Safiri Salama launches Kenya's first end-of-life services platform

By - Jan 1st 1970

Losing a loved one is a jarring experience. It is easy to find oneself adrift while dealing with the immediate aftermath and the onset of grief, especially when also faced with the prospect of making funeral arrangements.

Where do you begin? How much money will be needed for a death notice? What is the best medium for it, newspaper? Radio? Where to find a coffin? Which mortuary to use?

When John Nyongesa first conceived, it was with questions such as these in mind., Kenya’s first end-of-life services platform, aims to “enable families to manage the difficult journey of bereavement with ease.” It takes its name from the Swahili words 'Safiri Salama', which translate to 'Go in peace' and 'Travel safely', which are often used as farewell to the deceased.

It offers digital death notices, memorials and— perhaps most crucially, a catalogue of funeral service providers like coffin-makers, florists and morticians. Homepage.

“We envisioned it as the first meeting point,” says John Nyongesa, the founder and CEO. “Most families end up planning the funeral through WhatsApp. Even then, you want to do something special for your loved one, but this is probably something you haven’t done before, so it presents a challenge.”

“Grieving families face difficulty conducting proper research and often ‘pressure buy’ due to a lack of published prices in the funeral industry,” he adds.

It is much easier to have it all in one place. To bring together the vendors and those seeking their services.

“There is also a culture of silence and sensitivity around death, which means we are unwilling to linger on the details or even haggle over the price of something like a coffin. Sellers know this, so they exploit you.”


The original spark that turned into came from a personal moment. Back in 2018, Nyongesa realised, when his son asked him why his late grandfather was not online, that he needed a way to keep the memory alive. He got to work on a personal memorial website which eventually became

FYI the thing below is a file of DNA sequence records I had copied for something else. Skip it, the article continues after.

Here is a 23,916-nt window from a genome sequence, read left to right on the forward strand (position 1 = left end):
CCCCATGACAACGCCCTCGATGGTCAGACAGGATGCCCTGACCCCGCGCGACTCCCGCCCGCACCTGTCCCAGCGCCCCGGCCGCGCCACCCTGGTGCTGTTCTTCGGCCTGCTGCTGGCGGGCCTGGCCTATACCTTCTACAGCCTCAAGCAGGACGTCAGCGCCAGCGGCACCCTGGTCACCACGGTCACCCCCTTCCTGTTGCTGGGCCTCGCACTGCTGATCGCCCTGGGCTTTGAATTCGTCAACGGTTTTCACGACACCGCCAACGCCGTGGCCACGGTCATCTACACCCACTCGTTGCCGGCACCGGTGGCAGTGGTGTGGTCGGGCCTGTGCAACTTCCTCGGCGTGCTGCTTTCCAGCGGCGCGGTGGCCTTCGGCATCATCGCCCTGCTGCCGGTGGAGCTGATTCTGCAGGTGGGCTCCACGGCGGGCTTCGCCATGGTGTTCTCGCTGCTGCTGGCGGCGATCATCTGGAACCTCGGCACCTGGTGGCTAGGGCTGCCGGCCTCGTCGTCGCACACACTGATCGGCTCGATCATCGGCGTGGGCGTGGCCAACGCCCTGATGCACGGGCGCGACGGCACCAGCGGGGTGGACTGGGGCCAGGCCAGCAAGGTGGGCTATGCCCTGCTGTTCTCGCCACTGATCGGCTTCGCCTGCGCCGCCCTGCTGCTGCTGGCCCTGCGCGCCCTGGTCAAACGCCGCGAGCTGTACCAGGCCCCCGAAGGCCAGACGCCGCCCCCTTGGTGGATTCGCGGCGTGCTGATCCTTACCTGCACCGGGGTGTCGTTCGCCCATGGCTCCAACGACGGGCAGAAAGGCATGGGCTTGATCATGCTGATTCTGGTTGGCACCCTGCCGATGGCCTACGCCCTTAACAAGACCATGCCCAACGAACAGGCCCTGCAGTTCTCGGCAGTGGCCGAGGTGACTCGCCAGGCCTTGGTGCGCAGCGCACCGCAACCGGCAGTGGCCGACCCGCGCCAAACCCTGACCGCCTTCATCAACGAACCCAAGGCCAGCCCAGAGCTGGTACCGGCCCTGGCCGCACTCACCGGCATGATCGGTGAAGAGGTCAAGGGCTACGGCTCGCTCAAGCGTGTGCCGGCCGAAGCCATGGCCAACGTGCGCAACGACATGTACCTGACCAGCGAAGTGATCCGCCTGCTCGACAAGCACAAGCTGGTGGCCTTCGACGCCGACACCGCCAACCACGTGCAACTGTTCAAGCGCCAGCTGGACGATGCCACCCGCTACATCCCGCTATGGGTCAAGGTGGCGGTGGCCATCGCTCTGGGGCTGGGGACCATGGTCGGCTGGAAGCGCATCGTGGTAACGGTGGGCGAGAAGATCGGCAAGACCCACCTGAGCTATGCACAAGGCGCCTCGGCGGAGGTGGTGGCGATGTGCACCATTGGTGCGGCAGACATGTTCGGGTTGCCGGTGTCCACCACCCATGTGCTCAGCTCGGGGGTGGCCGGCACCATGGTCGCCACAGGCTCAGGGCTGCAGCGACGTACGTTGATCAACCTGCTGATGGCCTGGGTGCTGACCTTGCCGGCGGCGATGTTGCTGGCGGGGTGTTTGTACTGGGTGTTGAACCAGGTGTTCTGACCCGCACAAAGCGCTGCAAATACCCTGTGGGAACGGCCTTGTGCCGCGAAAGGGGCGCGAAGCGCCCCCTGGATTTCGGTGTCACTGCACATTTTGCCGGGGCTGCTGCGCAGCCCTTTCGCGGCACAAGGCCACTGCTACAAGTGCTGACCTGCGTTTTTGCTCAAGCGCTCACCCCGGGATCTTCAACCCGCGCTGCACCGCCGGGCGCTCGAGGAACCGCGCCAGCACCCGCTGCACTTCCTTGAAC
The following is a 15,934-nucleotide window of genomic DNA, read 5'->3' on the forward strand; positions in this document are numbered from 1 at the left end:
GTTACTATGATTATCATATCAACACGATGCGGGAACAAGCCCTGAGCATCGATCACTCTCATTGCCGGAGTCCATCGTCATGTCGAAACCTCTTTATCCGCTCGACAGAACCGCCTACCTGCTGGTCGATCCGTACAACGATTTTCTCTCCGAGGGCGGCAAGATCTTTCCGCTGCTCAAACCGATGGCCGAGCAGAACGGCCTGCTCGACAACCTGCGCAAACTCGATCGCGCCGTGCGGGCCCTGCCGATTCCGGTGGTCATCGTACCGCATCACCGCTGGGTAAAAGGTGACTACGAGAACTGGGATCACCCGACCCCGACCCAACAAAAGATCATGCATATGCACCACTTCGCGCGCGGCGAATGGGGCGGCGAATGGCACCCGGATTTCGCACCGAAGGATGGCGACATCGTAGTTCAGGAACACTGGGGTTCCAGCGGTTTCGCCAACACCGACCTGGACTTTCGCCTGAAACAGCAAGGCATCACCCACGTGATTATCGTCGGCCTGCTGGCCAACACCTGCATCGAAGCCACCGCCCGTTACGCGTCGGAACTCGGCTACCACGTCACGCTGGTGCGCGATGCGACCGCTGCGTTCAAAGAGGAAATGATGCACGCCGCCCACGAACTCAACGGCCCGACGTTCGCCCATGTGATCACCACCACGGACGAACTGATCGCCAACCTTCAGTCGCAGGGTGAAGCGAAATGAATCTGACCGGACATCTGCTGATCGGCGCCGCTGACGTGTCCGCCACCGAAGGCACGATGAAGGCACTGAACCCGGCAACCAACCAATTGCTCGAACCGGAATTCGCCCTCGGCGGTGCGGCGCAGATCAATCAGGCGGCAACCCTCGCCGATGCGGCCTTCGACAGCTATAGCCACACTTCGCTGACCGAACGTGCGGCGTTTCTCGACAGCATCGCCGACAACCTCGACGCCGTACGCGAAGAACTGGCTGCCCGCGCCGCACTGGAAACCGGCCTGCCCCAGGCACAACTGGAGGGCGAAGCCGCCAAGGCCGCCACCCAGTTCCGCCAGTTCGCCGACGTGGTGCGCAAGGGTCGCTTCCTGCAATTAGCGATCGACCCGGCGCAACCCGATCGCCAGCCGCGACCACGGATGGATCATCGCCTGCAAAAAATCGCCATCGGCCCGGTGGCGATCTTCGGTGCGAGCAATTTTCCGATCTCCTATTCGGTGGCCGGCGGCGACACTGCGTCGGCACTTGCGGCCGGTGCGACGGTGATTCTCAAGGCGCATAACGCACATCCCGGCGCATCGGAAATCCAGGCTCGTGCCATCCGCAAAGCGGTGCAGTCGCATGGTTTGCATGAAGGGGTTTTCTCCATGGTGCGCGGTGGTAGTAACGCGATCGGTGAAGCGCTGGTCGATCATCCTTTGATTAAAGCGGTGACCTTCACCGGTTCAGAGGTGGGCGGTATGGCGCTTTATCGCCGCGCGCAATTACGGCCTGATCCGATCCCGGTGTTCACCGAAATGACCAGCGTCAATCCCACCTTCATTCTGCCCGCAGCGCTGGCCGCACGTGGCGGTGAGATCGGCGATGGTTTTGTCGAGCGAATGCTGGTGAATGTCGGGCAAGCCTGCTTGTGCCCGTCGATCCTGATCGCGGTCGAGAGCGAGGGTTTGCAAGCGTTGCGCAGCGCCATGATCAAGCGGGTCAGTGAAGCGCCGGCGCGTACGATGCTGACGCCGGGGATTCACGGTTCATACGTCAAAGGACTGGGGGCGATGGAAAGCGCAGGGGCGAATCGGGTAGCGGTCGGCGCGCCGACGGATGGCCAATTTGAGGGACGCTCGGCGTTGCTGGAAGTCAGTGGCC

The eventual features were informed by research, testing and input from bereaved families and funeral service providers. In 2021, Nyongesa was joined by Steve Lelei, an actuarial scientist, and Edith Orwako, a Project Manager, as co-founders. Co Founders - Steve Lelei(L), John Nyongesa (C), Edith Orwako (R)

The need for the site was solidified by the Covid-19 pandemic. Faced with a lockdown which made it difficult for Kenyans to meet in person, it was a game-changer. And it is this desire to redefine the culture of death that drives the death-tech company.

“We are trying to change the way we approach death as Africans,” says Nyongesa. “We are trying to make a very unwieldy industry join the tech revolution.”

The end-of-life industry in Africa has undergone significant changes with the demographic shift, urbanization and growth of a free-market economy. The industry, now estimated to be worth $450 Million (KShs 56 billion) annually, is still in its infancy, however, as players reckon with the evolution in market trends. Consider, for instance, the shrinking reach of traditional media such as newspaper and radio, which are still the go-to for death notices. Factor in the growing reach of social media, with its affordability and reach. Clearly, the industry is due a shake-up.

Honouring the dead

Nyongesa was also inspired by conversations with friends who had also lost loved ones, and by the realisation that so much of what is shared in the period of mourning is lost in its immediate aftermath.

“Many Kenyans use Whatsapp to communicate and plan funerals. They also share photos, memories and stories. But as soon as the funeral is done, the group is deleted, along with everything in it. Where do all these things go? So I thought it would be good to provide a platform for this data to live on.” offers a Memorial Service, a noticeboard on which users can share their experiences of their loved one.

As Nyongesa notes: “Your family has a narrow perspective of you. The people who know you very well may know you better than your family. All these people would otherwise have no space to mourn.”

“Someone will pen a tribute from halfway across the world, some information even the family knew nothing about. The Memorial page allows us to see people in totality.”

To this end, presents a rare opportunity to preserve the history of Africans.

“We don't have individual histories for many Africans. Many don't write their history when they are alive. We write their history in their funeral programs. But those hard copies got lost. If every year we got 5000 people uploading funeral programs, then we're also making it easier for someone searching on Google to find information on the deceased. This is information that might never be found anywhere else.”

As a way of honouring the dead, Nyongesa made a decision to make a celebration, and not a “site for the dead.”

“We didn't want a site for dead people. We want to celebrate life, so we made the colours warm, and the photos vibrant,” he says. “We also made the decision not to have advertisements on the memorial pages or death notices. We feel it is important to have respect, to treat it with sombreness.” rolled out its beta version in November 2022 and is currently undergoing a 12-month introduction and consolidation campaign in Kenya before expanding to other African markets. The platform has raised $100,000 (Ksh 12.4 Million) in early-stage funding from a US angel investor to complete prototype development.

Share this story